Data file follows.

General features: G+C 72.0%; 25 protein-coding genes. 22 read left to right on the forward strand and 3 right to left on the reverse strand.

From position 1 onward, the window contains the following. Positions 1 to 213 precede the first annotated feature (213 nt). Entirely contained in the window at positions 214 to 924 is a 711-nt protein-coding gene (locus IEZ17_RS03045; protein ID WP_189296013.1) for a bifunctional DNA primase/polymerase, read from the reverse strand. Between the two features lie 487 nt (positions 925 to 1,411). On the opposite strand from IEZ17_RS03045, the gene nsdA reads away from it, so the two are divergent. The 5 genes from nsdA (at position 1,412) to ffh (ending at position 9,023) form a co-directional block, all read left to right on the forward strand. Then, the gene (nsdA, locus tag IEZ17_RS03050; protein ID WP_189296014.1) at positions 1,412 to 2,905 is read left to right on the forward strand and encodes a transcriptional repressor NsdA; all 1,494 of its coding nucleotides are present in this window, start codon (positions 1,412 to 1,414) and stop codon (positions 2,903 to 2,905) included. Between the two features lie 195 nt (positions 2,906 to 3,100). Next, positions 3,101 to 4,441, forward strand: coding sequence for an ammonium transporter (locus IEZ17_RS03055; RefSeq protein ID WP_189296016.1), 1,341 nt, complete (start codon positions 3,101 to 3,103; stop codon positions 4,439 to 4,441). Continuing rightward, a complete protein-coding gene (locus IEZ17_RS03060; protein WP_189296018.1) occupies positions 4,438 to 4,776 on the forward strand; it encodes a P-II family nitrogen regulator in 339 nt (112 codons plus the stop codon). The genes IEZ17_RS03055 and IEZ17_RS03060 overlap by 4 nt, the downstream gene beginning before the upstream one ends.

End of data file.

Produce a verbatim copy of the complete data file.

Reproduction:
General features: G+C 72.0%; 25 protein-coding genes. 22 read left to right on the forward strand and 3 right to left on the reverse strand.

From position 1 onward, the window contains the following. Positions 1 to 213 precede the first annotated feature (213 nt). Entirely contained in the window at positions 214 to 924 is a 711-nt protein-coding gene (locus IEZ17_RS03045; protein ID WP_189296013.1) for a bifunctional DNA primase/polymerase, read from the reverse strand. Between the two features lie 487 nt (positions 925 to 1,411). On the opposite strand from IEZ17_RS03045, the gene nsdA reads away from it, so the two are divergent. The 5 genes from nsdA (at position 1,412) to ffh (ending at position 9,023) form a co-directional block, all read left to right on the forward strand. Then, the gene (nsdA, locus tag IEZ17_RS03050; protein ID WP_189296014.1) at positions 1,412 to 2,905 is read left to right on the forward strand and encodes a transcriptional repressor NsdA; all 1,494 of its coding nucleotides are present in this window, start codon (positions 1,412 to 1,414) and stop codon (positions 2,903 to 2,905) included. Between the two features lie 195 nt (positions 2,906 to 3,100). Next, positions 3,101 to 4,441, forward strand: coding sequence for an ammonium transporter (locus IEZ17_RS03055; RefSeq protein ID WP_189296016.1), 1,341 nt, complete (start codon positions 3,101 to 3,103; stop codon positions 4,439 to 4,441). Continuing rightward, a complete protein-coding gene (locus IEZ17_RS03060; protein WP_189296018.1) occupies positions 4,438 to 4,776 on the forward strand; it encodes a P-II family nitrogen regulator in 339 nt (112 codons plus the stop codon). The genes IEZ17_RS03055 and IEZ17_RS03060 overlap by 4 nt, the downstream gene beginning before the upstream one ends.